He's so dandy and rude--you will never get this fool!

'Cause tonight I'm out with the most special one
When she starts to rumble, the jungle is gone
She drinks the enemy's blood out of her red bowl
Who says you got to be tall to kick the shit out of an asshole?

Fight, drinking all night long
Chanting beloved workers' songs
Crew love, AFA skinheads
Nothing to prove--black and red

"Rudie's Struggle" challenges gender stereotypes--particularly rude boy/skinhead machismo: "'She's so soft and she's so sweet'/You think she's not a street warrior, oh please...He or she/Poor categories/Do you want to preserve the classic roles?/Or a counterculture without sexual harm for all?" Maybe a little is lost in translation, but you get the gist. "Gonna Go" is a sweet reggae love song about that special someone you can always rely on. "Riot Ground" sounds like a Billy Bragg/Joe Strummer punk rock collaboration sending up a flare to the powers that be to take note that not all is hunky dory with the masses: "You give 'em hope, you give 'em peace, education and disease/But is going on--if there's a fucking wake up call?" And perhaps the most powerful track on the album is the anti-capitalist/pro-socialist and shout out of solidarity with the workers of the world mod cut "Calling for Stars":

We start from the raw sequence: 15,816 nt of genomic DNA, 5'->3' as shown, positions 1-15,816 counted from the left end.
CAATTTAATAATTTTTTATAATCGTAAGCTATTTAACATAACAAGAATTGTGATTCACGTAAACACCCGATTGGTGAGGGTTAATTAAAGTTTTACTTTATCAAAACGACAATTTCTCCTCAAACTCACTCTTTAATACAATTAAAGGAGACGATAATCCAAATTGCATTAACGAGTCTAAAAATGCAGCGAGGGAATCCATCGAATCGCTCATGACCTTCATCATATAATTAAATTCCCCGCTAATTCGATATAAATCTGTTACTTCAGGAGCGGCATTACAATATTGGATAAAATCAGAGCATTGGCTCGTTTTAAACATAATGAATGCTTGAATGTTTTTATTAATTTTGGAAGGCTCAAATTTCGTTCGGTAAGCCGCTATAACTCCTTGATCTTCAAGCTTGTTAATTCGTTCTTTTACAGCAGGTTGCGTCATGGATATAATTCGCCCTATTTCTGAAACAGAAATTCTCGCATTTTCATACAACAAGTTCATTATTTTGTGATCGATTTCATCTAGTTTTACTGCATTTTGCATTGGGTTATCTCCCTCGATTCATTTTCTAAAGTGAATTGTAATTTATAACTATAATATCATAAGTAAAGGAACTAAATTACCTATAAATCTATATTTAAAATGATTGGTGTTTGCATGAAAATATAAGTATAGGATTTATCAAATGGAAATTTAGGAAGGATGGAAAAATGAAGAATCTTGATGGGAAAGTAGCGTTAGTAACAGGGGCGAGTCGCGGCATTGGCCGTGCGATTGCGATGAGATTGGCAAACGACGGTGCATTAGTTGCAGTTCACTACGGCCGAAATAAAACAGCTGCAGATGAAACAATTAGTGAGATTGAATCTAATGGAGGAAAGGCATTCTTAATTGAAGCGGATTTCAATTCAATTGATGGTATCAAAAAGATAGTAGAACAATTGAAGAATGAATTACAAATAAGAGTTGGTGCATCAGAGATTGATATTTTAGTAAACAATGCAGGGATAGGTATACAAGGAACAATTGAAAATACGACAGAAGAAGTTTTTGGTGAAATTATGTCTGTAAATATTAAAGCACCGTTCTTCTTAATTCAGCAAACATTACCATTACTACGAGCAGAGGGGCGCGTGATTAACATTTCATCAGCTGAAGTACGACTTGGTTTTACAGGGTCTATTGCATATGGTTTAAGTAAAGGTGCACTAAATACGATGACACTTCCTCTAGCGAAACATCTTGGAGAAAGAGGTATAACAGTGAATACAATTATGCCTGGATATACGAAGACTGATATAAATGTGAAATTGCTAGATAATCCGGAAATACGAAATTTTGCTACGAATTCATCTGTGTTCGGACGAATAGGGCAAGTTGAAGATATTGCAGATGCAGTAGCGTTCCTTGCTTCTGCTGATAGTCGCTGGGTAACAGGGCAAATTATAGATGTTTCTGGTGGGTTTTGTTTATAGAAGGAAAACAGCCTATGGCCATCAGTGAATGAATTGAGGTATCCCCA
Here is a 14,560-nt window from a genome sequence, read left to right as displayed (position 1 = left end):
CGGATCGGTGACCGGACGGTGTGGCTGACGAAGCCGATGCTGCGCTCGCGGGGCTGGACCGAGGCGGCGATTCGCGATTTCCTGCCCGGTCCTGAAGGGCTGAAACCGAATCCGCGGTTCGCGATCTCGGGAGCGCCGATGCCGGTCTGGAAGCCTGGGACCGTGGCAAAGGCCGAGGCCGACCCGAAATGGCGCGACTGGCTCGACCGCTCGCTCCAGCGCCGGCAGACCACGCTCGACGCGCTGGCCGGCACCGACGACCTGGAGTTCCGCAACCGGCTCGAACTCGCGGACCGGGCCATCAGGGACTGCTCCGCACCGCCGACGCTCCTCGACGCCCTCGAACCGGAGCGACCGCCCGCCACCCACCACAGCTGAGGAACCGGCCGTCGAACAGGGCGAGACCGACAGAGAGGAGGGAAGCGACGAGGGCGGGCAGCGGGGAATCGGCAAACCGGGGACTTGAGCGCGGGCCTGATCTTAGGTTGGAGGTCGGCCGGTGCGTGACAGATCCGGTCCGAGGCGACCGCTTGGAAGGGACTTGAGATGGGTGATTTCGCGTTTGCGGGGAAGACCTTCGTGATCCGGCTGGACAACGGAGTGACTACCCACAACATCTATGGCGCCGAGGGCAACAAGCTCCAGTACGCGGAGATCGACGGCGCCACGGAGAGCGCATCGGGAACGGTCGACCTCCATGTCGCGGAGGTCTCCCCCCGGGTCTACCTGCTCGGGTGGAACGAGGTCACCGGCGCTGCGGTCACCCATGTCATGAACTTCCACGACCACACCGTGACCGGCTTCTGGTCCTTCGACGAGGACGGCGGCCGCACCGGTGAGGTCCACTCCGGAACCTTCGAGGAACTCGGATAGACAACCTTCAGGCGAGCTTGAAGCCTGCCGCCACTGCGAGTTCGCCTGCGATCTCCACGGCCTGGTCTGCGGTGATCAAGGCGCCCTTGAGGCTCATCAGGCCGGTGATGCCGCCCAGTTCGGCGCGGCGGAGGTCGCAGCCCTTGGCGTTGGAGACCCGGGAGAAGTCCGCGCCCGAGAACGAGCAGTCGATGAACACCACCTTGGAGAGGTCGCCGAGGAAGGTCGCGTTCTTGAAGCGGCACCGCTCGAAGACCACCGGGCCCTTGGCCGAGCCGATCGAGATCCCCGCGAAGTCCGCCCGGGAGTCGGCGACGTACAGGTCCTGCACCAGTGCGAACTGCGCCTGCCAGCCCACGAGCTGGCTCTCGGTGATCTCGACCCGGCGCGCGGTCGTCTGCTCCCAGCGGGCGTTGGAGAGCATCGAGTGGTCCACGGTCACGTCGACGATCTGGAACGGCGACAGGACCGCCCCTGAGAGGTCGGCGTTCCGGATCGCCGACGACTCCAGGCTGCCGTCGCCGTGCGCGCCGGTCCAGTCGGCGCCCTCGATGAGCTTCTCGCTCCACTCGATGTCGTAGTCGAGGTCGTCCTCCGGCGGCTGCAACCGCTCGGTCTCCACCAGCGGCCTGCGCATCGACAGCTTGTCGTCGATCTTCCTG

I don't get no money for my rent
I just keep on slaving till the end

This is another good goodbye
To our empty life
It's another calling for the black, black star
And it's another calling for the red shine